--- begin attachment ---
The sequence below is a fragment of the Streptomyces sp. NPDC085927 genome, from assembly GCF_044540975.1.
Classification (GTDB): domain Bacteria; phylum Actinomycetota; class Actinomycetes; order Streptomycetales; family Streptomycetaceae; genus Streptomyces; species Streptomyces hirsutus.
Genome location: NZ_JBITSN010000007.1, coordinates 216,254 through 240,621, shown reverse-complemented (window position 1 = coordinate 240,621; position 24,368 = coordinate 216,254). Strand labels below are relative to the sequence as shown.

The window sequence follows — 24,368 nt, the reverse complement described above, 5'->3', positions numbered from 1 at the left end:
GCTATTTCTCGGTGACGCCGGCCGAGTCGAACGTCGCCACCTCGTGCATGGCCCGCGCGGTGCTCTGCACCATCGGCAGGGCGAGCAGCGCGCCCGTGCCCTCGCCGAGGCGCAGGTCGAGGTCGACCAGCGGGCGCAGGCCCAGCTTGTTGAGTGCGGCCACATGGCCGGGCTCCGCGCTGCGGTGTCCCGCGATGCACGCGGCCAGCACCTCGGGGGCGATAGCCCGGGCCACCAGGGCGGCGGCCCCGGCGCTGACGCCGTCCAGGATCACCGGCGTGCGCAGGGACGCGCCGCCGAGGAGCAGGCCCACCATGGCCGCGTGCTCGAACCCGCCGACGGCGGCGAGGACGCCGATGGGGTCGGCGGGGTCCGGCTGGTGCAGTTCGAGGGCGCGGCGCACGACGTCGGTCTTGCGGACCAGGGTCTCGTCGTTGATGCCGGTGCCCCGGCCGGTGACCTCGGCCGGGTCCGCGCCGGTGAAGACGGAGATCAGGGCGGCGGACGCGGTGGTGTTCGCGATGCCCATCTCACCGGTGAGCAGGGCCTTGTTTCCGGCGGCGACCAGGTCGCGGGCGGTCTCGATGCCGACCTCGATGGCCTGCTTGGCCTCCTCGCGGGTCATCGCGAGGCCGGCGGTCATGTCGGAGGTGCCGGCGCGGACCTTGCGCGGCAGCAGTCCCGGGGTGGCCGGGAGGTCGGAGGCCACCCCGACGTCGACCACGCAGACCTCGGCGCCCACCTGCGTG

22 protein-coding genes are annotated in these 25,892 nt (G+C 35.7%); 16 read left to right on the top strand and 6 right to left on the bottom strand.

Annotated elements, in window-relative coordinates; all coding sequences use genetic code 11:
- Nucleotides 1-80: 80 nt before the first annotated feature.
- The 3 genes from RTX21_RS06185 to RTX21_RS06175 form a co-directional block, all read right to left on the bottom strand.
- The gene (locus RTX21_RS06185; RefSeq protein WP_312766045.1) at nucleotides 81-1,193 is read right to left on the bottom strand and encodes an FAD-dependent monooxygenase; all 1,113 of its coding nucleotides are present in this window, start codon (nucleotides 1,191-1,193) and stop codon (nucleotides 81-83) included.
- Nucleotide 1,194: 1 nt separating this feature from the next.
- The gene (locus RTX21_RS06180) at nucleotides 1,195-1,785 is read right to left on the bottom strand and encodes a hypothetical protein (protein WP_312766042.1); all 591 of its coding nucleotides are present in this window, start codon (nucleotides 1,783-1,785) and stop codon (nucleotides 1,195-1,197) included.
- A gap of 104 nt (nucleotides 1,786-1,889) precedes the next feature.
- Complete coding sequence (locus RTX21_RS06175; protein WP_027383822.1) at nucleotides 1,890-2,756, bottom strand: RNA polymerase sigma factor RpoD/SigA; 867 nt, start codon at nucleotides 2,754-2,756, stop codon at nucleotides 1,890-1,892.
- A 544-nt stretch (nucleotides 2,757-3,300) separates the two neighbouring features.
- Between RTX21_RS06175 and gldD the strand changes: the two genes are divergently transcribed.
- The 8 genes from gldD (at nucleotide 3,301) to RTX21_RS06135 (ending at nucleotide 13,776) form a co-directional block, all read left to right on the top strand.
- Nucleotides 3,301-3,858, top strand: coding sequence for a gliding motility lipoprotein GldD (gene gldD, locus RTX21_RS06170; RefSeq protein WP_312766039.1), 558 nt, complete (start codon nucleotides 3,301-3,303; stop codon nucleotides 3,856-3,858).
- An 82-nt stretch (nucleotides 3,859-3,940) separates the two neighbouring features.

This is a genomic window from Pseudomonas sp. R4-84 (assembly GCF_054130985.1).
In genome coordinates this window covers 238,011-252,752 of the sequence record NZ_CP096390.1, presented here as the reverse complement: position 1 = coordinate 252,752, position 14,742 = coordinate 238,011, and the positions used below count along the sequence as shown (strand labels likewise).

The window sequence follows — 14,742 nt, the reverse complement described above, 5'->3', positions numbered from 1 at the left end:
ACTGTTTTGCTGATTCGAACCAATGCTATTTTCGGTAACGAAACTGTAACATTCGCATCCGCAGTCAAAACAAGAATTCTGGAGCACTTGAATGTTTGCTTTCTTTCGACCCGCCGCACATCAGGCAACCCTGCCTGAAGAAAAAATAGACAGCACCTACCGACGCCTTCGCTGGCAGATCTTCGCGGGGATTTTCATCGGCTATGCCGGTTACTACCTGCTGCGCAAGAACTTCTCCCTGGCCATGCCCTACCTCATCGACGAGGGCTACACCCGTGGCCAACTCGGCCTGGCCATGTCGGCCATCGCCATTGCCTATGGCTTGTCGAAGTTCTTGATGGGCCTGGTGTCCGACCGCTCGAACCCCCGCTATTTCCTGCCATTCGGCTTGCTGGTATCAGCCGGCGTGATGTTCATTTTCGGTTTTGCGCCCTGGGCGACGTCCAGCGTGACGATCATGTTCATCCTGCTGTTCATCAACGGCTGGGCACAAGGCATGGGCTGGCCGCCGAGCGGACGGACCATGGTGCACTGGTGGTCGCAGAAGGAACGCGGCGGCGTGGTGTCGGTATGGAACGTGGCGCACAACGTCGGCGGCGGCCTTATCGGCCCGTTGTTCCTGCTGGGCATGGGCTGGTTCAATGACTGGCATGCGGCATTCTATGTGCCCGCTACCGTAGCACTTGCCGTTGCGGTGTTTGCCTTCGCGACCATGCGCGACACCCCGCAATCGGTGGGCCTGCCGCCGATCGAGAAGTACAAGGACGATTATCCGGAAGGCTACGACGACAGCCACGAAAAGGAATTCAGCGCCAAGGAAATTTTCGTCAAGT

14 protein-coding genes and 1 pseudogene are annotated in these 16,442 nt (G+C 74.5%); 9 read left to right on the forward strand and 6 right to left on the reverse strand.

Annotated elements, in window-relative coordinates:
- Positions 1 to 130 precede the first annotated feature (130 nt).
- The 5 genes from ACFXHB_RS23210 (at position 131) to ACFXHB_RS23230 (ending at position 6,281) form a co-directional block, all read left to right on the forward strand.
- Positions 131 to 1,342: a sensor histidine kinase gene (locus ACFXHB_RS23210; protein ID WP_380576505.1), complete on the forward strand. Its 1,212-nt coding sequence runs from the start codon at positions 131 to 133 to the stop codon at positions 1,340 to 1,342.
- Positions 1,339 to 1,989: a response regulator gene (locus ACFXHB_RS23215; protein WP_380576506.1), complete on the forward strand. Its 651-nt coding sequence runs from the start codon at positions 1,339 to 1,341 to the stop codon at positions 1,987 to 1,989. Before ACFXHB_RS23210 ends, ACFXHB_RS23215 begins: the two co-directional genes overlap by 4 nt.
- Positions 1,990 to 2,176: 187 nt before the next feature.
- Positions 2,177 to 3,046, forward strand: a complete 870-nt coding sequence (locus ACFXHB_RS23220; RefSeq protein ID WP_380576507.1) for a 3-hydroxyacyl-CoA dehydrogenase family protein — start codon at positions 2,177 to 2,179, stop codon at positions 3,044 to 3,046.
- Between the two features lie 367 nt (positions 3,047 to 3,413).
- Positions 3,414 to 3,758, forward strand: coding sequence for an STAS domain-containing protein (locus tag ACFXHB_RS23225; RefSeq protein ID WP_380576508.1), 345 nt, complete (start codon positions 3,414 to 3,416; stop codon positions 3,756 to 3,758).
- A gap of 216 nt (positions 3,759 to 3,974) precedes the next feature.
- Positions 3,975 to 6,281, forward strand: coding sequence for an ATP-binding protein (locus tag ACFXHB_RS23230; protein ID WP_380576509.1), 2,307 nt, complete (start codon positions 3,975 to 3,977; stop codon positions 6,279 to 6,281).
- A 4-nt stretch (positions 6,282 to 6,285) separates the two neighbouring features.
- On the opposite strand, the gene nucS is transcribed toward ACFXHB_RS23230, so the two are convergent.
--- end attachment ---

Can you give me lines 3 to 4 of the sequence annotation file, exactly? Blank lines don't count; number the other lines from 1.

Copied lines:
Genome location: NZ_JBITSN010000007.1, coordinates 216,254 through 240,621, shown reverse-complemented (window position 1 = coordinate 240,621; position 24,368 = coordinate 216,254). Strand labels below are relative to the sequence as shown.

The window sequence follows — 24,368 nt, the reverse complement described above, 5'->3', positions numbered from 1 at the left end: